Because golf carts don’t offer the same kind of protection as cars and because they aren’t always driven responsibly by their operators, serious accidents are on the rise. There are stories of occupants being thrown from carts, trapped under them after a rollover accident and people being struck by carts.

 

The North Carolina Highway Patrol doesn’t keep statistics on golf cart accidents, so the numbers may not be as accurate as they could be. What we do know, however, is that there are certain steps you can take to protect your interests after an injury — and hiring a North Carolina golf cart accident lawyer is a great place to start.

 

Factors That Contribute to Golf Cart Accidents

 

There are several factors that could lead to a golf cart accident. These include:

 

  • Making sudden or sharp turns, causing the cart to roll over and eject the occupants. Turns should be taken carefully and with caution. Golf carts are prone to tipping over, meaning that turns should be taken at very low speeds.
  • Putting too many passengers on the cart at once. Each cart is meant to hold a certain number of passengers. Some smaller carts are meant for two occupants, and some four. Always know how many occupants can safely ride in your cart, and don’t invite any more to ride along.
  • Driving too fast downhill can cause you to lose control of your cart. Be mindful of your speed as you are traveling down a hill or trying to brake.
  • Distracted driving is a problem in any vehicle, including golf carts. If you are operating a golf cart, put your cell phone down. Pay attention to the task at hand and avoid distractions.
  • Driving over hazardous terrain. Golf carts aren’t made for off-roading. Stick to paved trails and those marked for carts. You are risking yourself and the people in your cart by driving over terrain that isn’t meant for to be driven on by a golf cart.
  • Collisions with other carts. Pay attention to the other carts on the course or the street. You can control yourself, but you can’t control other drivers.

 

As Carolina golf cart accident attorneys, we understand that you may have some questions after you have been involved in a golf cart accident. We are here to help answer some of those questions.

 

  1. Is there a statute of limitations?

 

Yes. Depending on when and where the accident happened, there is most likely a limited amount of time for you to file a lawsuit. If you do not file your claim within a certain time frame, it may be barred from court.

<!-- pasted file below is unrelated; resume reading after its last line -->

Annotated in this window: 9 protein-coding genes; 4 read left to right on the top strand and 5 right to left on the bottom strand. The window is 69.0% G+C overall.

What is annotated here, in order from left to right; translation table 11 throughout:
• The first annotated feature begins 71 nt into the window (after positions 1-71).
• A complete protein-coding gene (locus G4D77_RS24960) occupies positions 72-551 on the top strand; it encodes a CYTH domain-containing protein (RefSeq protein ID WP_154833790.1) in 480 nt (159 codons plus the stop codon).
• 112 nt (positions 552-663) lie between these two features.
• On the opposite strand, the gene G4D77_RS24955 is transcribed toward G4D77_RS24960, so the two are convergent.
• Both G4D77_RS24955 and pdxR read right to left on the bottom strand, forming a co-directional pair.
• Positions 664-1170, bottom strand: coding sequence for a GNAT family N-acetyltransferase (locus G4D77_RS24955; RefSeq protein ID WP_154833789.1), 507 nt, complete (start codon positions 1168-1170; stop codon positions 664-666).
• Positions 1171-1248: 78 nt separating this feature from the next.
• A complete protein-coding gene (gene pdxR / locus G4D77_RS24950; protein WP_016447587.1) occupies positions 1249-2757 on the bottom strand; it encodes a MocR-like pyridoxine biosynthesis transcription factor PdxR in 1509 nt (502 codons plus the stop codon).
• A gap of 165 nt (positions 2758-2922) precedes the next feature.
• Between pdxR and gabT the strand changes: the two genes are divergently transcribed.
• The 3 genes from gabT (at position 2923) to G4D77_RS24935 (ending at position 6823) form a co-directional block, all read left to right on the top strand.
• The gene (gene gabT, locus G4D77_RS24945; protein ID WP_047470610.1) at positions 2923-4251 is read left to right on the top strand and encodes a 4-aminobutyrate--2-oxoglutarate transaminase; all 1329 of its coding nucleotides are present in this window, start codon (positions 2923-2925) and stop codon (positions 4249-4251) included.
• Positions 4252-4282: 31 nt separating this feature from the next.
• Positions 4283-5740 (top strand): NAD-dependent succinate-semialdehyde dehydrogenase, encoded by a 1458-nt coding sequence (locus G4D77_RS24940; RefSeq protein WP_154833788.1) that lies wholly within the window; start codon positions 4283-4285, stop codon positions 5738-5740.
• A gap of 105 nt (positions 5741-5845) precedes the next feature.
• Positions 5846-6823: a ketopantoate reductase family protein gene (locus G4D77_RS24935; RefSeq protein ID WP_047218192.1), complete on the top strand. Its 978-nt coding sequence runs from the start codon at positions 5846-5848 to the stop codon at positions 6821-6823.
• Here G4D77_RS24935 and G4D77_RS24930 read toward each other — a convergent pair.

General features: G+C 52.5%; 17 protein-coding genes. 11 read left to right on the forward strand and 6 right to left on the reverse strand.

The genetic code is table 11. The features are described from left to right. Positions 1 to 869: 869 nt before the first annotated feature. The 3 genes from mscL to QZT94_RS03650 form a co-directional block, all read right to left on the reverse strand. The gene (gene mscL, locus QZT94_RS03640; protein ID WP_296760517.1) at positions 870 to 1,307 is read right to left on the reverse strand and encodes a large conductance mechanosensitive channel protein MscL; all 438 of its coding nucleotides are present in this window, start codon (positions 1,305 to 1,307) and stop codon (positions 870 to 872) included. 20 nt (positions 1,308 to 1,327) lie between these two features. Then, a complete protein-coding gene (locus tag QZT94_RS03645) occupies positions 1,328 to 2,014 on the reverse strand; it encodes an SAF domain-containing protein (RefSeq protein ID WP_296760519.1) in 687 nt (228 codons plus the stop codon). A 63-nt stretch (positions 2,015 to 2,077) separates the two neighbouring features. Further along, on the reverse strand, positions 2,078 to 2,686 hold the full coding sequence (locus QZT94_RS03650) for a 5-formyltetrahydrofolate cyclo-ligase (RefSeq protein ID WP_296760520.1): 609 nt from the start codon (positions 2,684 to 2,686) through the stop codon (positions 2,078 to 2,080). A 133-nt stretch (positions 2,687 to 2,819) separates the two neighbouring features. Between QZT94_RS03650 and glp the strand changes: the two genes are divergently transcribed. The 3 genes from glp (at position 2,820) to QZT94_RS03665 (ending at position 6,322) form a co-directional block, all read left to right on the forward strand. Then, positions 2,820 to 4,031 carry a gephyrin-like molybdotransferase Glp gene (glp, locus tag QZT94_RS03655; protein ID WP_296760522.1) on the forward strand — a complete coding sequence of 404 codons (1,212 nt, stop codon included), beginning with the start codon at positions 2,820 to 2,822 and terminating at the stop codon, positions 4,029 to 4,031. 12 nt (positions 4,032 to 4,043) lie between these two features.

In North Carolina, that limit is generally three years. There are many different rules and exceptions that govern the time allowed for the filing of a lawsuit.  Please speak with a licensed attorney to determine the statute of limitations that governs your claim.

 

  1. Who should I name in my lawsuit?

 

A golf cart is considered a vehicle. The person driving the cart at the time of your accident may be named in the lawsuit if they were negligent. The owner of the cart, if different than the driver, may also be named in certain circumstances.

 

The owner and managers of the facility in which your accident occurred may be named in the lawsuit if the accident can be attributed to improper grounds maintenance or another issue.

 

  1. How do I establish liability?

 

You will need to show the that the person you are blaming for your injuries was negligent. Negligence can be shown by first showing that the person or person’s that caused the accident owed a reasonable duty of care to the injured person or persons.  Essentially it means that you would need to show that the at-fault golf cart driver or other vehicle is responsible for driving in a safe manner (which they are). By explaining what the at-fault party did to cause the accident, you can show that they did not drive in a safe or reasonable manner and that they breached the duty that was owed to their passengers or others.  Lastly you will need to show that you were injured, and that your injuries were a direct result of that negligence.

 

  1. What damages are available?

 

If you can prove your claim, you may be entitled to damages. These may include medical bills, repairs for damages that were done to the car or golf cart, lost wages and more. Your attorney can help you determine exactly what damages you may be entitled to. Your damages are based upon the unique circumstances of your accident.

 

  1. What are my first steps?

 

One of the first steps in a personal injury matter is to find a reputable and experienced attorney to consult with about your options. An attorney will have the knowledge and experience that is necessary to help you protect your interests, help you deal with the insurance company and importantly work to secure you the compensation you may be entitled to.

 

Speak to a North Carolina Golf Cart Accident Attorney Today

 

If you have been injured in a golf cart accident in Charlotte or elsewhere in North Carolina or South Carolina, you have legal rights you may not be aware of. If you sustained injuries because someone else was negligent, you may be entitled to compensation for your lost wages, medical bills, pain and suffering and more. Call our team of experienced Charlotte golf cart accident lawyers today to speak us about your potential claim(s).

 

Time is of the essence; schedule your free consultation now.

 

  • In 2015, 5,376 pedestrians were killed.
  • In that same year, about 129,000 pedestrians were treated for non-fatal injuries.
  • Pedestrians are 1.5 times more likely to be killed in accidents than those in cars.